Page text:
I need to review both the relation and the latex text as I am writing
from memory, but this should be good enough for a test post.
Posted in mathematics on January 19, 2009
This is simply brilliant. Humans have always been good at visualisation, and puzzles always generate more interest in study than dry math symbols. I was just going to comment on it there, but there is more to this than meets the eye, so I will have to expand this entry. Stay tuned!
Posted in computer science on December 3, 2008
There should really be a sarcasm tag in HTML.
Hyperspaces look to be a hugely advanced method for Multidimensional Separation of Concerns. Unfortunately, separation of concerns is one of the most slippery concepts in computer science. I will certainly remember the day when somebody actually explains what a concern is. And no, vacuous definitions don’t count.
Interestingly, the concept in Dijkstra’s “On the role of scientific thought” makes a lot of sense. The words aspect and concern are used in their natural English meaning, and the whole piece is essentially a call for divide and rule which is essential in all science, to use Ceteris Paribus assumptions. Else, can someone explain Dijkstra’s “It is being one- and multiple-track minded simultaneously.” in a computer science perspective?
Best worded definition so far is this: “So what is a cross-cutting concern? A concern is a particular concept or area of interest. For example, in an ordering system the core concerns could be order processing and manufacturing, while the system concerns could be transaction handling and security management. A cross-cutting concern is a concern that affects several classes or modules, a concern that is not well localized and modularized.”. At least, when a concept is not directly well defined, examples give you something to go by.
Posted in mathematics on April 17, 2008
The best approach I have come across so far. Unsurprisingly, it does have a Knuth-like quality. At least, I think this is a much more sensible way to explain to beginners an definition.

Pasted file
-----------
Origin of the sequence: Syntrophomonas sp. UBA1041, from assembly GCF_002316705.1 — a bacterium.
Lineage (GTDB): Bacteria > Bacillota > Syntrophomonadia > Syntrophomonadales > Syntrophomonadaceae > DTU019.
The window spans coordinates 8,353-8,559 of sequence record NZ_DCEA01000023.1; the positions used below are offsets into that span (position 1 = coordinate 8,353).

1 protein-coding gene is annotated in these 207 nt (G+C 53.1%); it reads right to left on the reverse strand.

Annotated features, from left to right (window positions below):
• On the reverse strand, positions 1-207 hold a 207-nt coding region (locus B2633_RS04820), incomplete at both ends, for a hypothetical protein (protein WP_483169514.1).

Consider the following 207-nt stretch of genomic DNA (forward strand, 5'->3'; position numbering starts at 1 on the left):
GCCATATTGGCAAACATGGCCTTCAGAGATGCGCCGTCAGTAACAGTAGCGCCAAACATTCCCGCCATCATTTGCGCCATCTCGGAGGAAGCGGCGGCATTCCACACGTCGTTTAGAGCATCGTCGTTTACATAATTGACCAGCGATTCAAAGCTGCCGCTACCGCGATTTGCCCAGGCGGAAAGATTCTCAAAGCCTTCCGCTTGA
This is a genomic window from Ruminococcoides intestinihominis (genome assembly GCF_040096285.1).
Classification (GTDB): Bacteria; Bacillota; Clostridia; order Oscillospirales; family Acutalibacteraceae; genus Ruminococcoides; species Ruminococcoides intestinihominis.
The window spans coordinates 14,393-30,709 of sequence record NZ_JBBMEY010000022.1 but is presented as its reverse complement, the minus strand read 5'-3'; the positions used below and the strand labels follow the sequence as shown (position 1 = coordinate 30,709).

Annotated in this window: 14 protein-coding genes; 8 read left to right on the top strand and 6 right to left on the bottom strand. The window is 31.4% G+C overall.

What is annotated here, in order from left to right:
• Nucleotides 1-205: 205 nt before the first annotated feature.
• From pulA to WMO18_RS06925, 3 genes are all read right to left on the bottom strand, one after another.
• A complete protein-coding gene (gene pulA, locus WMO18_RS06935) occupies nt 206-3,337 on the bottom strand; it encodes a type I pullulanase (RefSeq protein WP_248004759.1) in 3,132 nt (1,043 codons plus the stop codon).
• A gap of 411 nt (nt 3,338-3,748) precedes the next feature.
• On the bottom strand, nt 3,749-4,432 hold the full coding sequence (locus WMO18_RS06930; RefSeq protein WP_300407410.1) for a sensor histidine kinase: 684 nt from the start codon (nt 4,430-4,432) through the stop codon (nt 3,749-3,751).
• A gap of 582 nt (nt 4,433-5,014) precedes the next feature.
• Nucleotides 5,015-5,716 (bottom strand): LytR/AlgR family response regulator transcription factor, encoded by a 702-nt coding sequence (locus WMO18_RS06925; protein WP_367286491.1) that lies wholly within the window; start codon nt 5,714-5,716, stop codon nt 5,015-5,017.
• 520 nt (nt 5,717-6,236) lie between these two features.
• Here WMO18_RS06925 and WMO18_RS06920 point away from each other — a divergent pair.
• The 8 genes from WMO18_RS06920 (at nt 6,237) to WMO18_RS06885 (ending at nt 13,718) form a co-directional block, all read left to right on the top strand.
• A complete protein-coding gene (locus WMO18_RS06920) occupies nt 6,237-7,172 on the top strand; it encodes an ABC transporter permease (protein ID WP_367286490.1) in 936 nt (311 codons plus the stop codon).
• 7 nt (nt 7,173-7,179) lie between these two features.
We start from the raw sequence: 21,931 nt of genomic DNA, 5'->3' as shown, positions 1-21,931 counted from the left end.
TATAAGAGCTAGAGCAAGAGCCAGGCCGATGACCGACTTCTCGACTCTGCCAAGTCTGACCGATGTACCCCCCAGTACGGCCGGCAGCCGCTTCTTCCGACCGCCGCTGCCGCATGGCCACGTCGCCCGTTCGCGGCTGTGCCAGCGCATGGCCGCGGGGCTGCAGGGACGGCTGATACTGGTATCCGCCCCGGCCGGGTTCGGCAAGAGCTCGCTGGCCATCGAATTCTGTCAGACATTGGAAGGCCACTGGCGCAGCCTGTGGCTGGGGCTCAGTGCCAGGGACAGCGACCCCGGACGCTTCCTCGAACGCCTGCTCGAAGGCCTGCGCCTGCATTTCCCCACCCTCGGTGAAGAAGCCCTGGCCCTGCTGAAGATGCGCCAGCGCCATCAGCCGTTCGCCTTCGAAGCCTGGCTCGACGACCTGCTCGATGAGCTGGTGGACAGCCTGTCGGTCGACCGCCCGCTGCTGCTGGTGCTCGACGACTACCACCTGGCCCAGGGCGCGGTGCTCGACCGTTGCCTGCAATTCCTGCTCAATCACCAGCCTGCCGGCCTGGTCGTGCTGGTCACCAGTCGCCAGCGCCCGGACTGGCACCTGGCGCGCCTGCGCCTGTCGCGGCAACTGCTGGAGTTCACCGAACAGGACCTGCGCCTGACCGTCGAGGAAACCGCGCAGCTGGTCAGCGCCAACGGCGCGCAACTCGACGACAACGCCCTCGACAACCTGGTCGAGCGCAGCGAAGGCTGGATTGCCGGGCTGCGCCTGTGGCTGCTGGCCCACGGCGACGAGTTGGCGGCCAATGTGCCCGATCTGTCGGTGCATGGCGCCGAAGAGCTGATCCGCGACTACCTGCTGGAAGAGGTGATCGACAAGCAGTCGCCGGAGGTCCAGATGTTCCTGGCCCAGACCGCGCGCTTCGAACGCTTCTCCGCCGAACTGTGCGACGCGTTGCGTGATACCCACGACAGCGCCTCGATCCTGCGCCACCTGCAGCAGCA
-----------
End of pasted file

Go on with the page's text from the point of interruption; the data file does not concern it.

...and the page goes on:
I will probably copy all of the important proofs and concepts here as an personal exercise.
Posted in mathematics on December 8, 2007
Hi, I am back.
Things have progressed reasonably well. So, I am reasonably happy with my math skills now, though I didn’t fix all concepts. I am now crossing my fingers for no relapse.
For the time being, my definition of mathematics is recognizing patterns, abstracting them, and using the results in conjunction with previous abstractions. It remains to see whether this will survive.
Back to Space, the issue of Vector Space has undergone a good treatment recently, in Prof Gowers weblog. Do pay attention to Terence Tao‘s comment and his linked notes. I personally find the linear transformation approach more useful than matrices, to the extent that I sometimes think of a matrix entry as , just to avoid breaking the conceptual transformation approach. I probably find that easier as a result of using SciPy, where up to a certain extent you gain in performance by thinking of matrices as black boxes, akin to vectorization. Probably Matlab users will have the same effect. By the way, Tao’s comment about the idea of a linear transformation being a multidimensional generalisation of a ratio did not help at first, but it is now resonating with another idea that I have. More on that later. In short, the concept of linear transformation is that embedded in vector space.